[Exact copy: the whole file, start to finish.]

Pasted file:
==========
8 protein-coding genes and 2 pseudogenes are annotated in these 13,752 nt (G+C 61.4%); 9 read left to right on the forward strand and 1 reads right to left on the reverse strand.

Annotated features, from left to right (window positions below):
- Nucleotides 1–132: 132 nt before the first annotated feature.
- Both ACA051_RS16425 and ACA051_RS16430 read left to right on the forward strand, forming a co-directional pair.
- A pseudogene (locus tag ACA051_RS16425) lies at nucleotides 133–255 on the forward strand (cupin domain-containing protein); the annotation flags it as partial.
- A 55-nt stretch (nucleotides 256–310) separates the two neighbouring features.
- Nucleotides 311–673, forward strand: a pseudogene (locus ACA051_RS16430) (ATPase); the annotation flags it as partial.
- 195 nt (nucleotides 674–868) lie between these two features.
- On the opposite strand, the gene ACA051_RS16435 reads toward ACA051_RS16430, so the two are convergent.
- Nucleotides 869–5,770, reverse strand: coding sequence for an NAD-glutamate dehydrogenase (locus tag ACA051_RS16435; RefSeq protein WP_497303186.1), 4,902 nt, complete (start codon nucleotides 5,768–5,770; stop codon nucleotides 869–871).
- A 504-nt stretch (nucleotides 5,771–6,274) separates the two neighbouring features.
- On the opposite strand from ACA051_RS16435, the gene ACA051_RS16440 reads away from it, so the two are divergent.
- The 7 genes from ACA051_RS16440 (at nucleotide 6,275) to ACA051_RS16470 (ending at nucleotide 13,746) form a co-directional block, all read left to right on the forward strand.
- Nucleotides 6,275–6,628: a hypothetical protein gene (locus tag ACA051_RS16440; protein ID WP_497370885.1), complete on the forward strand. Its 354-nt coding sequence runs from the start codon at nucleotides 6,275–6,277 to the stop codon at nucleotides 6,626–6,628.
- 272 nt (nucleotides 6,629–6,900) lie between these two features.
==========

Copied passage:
8 protein-coding genes and 2 pseudogenes are annotated in these 13,752 nt (G+C 61.4%); 9 read left to right on the forward strand and 1 reads right to left on the reverse strand.

Annotated features, from left to right (window positions below):
- Nucleotides 1–132: 132 nt before the first annotated feature.
- Both ACA051_RS16425 and ACA051_RS16430 read left to right on the forward strand, forming a co-directional pair.
- A pseudogene (locus tag ACA051_RS16425) lies at nucleotides 133–255 on the forward strand (cupin domain-containing protein); the annotation flags it as partial.
- A 55-nt stretch (nucleotides 256–310) separates the two neighbouring features.
- Nucleotides 311–673, forward strand: a pseudogene (locus ACA051_RS16430) (ATPase); the annotation flags it as partial.
- 195 nt (nucleotides 674–868) lie between these two features.
- On the opposite strand, the gene ACA051_RS16435 reads toward ACA051_RS16430, so the two are convergent.
- Nucleotides 869–5,770, reverse strand: coding sequence for an NAD-glutamate dehydrogenase (locus tag ACA051_RS16435; RefSeq protein WP_497303186.1), 4,902 nt, complete (start codon nucleotides 5,768–5,770; stop codon nucleotides 869–871).
- A 504-nt stretch (nucleotides 5,771–6,274) separates the two neighbouring features.
- On the opposite strand from ACA051_RS16435, the gene ACA051_RS16440 reads away from it, so the two are divergent.
- The 7 genes from ACA051_RS16440 (at nucleotide 6,275) to ACA051_RS16470 (ending at nucleotide 13,746) form a co-directional block, all read left to right on the forward strand.
- Nucleotides 6,275–6,628: a hypothetical protein gene (locus tag ACA051_RS16440; protein ID WP_497370885.1), complete on the forward strand. Its 354-nt coding sequence runs from the start codon at nucleotides 6,275–6,277 to the stop codon at nucleotides 6,626–6,628.
- 272 nt (nucleotides 6,629–6,900) lie between these two features.